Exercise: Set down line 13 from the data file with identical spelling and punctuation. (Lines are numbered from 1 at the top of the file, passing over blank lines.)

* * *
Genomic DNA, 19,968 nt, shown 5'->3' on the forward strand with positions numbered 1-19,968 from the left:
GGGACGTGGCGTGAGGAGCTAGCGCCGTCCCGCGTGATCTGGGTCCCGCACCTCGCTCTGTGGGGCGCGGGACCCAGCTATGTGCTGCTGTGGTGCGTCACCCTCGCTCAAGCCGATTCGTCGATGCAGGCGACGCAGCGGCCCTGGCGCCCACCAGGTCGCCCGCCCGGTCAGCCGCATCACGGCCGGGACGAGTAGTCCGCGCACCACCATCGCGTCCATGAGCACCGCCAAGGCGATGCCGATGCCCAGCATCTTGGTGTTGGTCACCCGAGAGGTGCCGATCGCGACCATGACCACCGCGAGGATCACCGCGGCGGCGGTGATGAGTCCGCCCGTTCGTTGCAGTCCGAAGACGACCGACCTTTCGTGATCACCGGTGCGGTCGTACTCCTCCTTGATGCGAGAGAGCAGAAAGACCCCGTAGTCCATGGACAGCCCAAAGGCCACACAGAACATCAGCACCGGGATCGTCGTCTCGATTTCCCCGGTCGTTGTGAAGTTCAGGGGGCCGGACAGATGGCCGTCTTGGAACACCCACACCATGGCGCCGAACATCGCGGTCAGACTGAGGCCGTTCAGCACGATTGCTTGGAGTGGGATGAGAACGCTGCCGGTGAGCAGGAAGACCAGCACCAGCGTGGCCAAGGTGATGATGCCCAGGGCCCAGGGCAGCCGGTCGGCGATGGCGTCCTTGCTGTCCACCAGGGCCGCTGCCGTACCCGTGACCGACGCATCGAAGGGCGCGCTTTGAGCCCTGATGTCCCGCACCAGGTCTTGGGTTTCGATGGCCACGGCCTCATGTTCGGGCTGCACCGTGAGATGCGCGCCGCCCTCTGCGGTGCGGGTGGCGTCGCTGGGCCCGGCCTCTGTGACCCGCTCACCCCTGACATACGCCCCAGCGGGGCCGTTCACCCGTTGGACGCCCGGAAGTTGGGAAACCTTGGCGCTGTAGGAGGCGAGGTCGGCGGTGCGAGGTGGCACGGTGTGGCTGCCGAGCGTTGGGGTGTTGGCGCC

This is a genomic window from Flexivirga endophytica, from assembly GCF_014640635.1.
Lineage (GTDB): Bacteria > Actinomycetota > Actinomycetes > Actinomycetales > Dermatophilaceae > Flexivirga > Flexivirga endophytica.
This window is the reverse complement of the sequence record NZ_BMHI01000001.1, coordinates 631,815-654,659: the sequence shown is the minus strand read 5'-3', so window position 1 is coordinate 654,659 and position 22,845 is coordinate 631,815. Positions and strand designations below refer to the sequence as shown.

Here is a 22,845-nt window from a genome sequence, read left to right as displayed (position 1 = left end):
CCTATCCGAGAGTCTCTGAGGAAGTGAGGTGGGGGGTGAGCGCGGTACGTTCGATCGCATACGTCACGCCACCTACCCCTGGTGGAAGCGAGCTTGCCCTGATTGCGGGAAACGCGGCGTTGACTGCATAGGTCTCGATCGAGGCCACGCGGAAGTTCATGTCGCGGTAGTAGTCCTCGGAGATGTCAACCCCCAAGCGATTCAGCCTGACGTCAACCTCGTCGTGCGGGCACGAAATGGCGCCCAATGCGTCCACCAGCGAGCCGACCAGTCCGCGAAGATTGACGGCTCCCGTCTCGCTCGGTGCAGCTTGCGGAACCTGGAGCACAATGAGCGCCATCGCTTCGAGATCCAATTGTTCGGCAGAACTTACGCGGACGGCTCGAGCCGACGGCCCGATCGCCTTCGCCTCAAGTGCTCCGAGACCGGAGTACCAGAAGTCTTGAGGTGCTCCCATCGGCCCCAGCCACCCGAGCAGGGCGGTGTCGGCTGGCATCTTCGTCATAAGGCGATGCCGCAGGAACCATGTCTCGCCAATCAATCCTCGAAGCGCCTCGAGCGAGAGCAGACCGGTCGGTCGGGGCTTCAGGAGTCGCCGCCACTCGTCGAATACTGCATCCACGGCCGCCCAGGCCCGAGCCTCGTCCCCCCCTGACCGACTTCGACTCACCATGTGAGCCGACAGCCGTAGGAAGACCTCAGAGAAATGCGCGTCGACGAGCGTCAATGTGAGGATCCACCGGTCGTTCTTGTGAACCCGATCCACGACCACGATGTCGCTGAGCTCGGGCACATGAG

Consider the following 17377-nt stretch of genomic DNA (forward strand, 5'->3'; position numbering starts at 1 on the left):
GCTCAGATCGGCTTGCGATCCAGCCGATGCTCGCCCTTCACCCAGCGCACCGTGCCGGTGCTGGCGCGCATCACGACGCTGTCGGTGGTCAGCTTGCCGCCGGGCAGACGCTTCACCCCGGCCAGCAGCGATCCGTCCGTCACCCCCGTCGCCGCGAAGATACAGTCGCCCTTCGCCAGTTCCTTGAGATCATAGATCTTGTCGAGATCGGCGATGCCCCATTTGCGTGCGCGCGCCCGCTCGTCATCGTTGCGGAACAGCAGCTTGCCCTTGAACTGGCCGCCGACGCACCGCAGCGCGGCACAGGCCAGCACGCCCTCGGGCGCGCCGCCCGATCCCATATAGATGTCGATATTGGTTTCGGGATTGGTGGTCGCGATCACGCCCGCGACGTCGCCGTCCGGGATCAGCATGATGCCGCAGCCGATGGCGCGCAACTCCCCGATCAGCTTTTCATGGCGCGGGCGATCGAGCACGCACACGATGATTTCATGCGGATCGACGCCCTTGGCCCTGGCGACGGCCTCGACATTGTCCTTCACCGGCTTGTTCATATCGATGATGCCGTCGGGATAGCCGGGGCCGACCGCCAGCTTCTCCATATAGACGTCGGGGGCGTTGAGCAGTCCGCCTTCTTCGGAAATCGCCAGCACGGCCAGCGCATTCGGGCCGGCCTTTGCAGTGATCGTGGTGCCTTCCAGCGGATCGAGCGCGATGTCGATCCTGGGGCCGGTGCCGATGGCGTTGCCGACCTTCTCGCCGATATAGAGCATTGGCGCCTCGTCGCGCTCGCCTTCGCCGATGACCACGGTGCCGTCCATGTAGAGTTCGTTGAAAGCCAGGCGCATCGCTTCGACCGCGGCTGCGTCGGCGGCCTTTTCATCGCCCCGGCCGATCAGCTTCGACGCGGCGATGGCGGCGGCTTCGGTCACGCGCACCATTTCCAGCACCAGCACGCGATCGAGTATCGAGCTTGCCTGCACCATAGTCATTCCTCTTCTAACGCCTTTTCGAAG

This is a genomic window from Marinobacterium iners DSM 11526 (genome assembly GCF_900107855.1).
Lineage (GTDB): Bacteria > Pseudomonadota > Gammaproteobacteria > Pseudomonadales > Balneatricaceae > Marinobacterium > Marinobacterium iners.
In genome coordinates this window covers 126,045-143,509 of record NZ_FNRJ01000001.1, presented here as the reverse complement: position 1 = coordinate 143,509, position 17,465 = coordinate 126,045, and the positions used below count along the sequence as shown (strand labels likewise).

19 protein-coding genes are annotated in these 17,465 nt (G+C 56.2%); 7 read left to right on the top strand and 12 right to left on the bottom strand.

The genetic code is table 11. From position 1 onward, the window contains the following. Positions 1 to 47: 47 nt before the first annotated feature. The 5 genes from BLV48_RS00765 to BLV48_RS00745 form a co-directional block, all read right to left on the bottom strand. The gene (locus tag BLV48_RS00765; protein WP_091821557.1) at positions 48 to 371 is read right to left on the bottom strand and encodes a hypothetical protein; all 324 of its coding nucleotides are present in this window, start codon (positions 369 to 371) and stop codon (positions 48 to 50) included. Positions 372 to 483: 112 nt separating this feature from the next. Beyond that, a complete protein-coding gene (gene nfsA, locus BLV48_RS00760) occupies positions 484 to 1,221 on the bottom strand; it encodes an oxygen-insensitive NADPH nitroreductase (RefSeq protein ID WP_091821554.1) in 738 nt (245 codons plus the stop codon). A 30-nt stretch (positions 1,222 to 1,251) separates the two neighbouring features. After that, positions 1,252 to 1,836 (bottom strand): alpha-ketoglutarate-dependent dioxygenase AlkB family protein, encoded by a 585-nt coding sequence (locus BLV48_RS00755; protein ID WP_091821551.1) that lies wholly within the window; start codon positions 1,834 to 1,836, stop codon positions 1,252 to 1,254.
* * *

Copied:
19 protein-coding genes are annotated in these 17,465 nt (G+C 56.2%); 7 read left to right on the top strand and 12 right to left on the bottom strand.